So most typical campaign settings for 4E have additional options for players. They can try their hand at a new race or class, all the while every other option is available from the various Player’s Handbooks. I think at times it feels tacked on, but I get what WotC is doing. They don’t want to limit how people run their games, but add to it. So every campaign setting released has fit this notion of laying out the basic options and adding other things for players to tool around with.
I think with Dark Sun that might change. I’m unsure if they will limit races, but I think dropping the divine power source is in the cards. I like it. I think with Eberron and Forgotten Realms released, WotC can now get out some really wild campaign settings away from the typical fantasy norm (even if one is a little steampunk).
This leads me to what I’ve been doing with my own homebrew campaigns. Originally I wanted to keep everyone happy and not put any limitations on races or classes. But I found out after a while, even with rolling up new characters, having no change in the settings from campaign to campaign made things a little stale.
Having new races or classes definitely adds to a player’s excitement with a new setting. A unique feel of the world helps, and having a setting with slavery, or undead commonly interacting with the living, all helps to keep the interest of the group for a bit. However, I think what really makes for an interesting setting is the limitations in choices for players.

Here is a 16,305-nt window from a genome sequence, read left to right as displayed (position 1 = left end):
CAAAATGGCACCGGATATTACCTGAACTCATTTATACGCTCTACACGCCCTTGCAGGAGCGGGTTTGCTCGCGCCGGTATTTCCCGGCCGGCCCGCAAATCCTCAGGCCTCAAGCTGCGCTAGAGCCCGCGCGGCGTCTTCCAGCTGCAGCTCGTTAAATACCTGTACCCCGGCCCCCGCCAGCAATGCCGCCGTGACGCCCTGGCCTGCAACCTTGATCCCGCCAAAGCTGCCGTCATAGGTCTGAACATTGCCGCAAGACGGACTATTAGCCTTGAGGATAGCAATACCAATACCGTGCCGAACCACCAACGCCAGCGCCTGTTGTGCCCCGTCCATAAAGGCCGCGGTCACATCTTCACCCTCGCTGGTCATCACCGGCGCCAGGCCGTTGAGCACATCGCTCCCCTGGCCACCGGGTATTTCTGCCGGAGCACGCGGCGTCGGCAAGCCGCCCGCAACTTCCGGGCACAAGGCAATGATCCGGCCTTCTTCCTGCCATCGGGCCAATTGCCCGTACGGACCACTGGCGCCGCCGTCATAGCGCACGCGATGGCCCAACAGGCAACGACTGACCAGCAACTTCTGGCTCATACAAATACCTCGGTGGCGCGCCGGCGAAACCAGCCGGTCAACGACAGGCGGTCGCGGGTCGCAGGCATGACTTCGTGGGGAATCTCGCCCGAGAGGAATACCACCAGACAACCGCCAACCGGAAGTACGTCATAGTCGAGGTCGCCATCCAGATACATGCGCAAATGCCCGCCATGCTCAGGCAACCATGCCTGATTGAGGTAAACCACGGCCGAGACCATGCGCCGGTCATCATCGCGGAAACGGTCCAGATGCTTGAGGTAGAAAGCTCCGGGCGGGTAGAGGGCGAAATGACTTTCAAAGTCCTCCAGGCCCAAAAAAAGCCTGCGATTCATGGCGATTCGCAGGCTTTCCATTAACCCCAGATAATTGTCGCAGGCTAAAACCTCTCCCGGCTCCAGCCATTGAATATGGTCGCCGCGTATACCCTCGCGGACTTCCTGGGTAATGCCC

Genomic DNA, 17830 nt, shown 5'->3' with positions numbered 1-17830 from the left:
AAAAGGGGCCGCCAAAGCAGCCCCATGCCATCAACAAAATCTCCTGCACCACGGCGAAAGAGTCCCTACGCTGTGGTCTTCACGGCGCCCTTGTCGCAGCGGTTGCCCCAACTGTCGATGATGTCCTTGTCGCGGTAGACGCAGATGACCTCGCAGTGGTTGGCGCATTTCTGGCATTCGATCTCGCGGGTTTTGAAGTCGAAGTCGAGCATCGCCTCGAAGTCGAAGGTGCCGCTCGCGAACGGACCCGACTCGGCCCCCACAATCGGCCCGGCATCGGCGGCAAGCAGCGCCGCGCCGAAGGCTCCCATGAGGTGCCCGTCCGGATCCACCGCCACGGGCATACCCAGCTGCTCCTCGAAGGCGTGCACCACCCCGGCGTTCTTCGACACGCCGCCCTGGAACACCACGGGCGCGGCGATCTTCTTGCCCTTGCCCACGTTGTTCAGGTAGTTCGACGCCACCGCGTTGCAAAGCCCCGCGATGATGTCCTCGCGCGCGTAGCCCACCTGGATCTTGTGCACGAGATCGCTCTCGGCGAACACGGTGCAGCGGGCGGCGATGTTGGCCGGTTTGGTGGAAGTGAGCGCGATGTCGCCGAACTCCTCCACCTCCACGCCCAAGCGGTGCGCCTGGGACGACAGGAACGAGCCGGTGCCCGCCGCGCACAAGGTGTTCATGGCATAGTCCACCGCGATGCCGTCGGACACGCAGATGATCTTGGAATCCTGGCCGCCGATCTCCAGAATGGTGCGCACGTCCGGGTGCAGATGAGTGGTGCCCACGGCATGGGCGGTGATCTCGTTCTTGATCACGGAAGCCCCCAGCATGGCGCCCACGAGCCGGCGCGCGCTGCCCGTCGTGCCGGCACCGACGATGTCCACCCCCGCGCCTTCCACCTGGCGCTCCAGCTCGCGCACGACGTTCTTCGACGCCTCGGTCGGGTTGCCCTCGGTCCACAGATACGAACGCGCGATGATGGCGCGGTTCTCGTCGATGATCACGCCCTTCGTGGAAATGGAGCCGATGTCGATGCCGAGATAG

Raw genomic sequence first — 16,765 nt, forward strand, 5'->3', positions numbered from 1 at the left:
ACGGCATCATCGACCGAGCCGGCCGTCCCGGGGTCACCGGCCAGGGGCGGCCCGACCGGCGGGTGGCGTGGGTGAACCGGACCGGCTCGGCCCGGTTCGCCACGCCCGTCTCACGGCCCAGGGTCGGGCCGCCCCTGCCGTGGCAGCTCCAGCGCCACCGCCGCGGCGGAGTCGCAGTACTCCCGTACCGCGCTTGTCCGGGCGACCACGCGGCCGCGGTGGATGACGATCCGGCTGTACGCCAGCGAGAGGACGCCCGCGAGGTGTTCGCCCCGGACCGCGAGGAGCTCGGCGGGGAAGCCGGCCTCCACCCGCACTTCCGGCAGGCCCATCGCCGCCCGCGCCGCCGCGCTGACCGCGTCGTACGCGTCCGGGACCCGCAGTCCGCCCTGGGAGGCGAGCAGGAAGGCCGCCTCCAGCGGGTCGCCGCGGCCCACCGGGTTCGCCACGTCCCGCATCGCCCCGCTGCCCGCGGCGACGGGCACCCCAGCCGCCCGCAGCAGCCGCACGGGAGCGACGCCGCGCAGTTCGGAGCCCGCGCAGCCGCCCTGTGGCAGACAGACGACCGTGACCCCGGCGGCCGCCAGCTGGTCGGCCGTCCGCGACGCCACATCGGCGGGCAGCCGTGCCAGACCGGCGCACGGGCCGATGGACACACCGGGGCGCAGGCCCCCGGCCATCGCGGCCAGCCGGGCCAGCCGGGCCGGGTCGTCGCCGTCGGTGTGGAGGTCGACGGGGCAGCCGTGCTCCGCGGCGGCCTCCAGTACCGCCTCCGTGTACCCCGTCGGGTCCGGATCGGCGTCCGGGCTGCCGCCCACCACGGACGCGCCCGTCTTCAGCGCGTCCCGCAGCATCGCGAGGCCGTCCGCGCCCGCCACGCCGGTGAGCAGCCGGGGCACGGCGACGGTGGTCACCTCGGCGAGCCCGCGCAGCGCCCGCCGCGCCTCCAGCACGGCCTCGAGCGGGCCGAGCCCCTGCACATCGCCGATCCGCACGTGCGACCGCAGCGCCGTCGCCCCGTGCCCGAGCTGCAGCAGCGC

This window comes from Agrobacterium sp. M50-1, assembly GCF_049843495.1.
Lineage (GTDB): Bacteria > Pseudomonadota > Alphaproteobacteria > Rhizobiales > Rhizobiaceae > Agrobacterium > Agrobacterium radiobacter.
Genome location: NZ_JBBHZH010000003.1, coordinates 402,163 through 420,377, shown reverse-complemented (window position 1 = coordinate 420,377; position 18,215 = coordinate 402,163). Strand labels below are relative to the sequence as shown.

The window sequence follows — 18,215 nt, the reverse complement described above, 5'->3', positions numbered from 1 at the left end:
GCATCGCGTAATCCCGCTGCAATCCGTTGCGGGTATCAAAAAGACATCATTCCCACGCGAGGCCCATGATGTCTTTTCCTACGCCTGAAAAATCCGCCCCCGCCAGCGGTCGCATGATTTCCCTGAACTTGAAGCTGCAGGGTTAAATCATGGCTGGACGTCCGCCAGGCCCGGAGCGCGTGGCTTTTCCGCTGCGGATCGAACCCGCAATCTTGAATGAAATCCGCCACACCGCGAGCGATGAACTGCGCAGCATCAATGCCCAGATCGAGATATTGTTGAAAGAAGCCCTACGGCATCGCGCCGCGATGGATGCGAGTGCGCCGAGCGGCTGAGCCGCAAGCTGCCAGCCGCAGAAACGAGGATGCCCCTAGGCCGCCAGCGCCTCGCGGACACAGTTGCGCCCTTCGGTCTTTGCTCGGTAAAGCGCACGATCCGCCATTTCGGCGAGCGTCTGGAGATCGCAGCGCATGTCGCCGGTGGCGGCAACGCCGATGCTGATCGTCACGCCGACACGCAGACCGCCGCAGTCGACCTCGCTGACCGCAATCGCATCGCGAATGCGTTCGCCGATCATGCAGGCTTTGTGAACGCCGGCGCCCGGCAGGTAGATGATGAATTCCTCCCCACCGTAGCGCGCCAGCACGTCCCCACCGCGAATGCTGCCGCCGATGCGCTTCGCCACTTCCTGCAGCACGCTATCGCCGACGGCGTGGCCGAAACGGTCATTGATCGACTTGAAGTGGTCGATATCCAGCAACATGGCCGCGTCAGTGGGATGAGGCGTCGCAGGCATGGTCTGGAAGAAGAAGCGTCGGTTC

With 3 PHB out now, I have no problem cutting out races, and have done a little too with classes. My current campaign is a bit of steampunk thrown in a typical fantasy setting. Most races are abound, but I dropped off devas and shifters, and completely threw out PHB 3 races/classes. The only addition was introducing artificers as a player class. At first I was worried about hampering my players options and I did get a little grumbling. But I think once a few choices were removed, my players were able to quickly think up some interesting characters.
I think my next campaign I might explore this further. I really think this is another neat concept of the entire role system. I think with previous editions, I would have to completely dump any idea of dropping divine magic. No clerics? No way would my group go with that. But given that you can find leader roles in other power sources, it becomes a possibility now. Each power source has a few different roles tagged with them. Want a world where nature has been tamed? Dump the primal power source (and the classes with it). Immediately you’ve got a campaign setting that has a different feel to it for the players by removing these classes.
I need to think about it. And of course, it largely depends on the players willing to roll with it. I’m definitely in the camp of limiting player options for new campaigns though. A quick and dirty way to give the world a different feel, and make further descriptions of the world have some resonance for the players. So have folks done something similar with their homebrew worlds?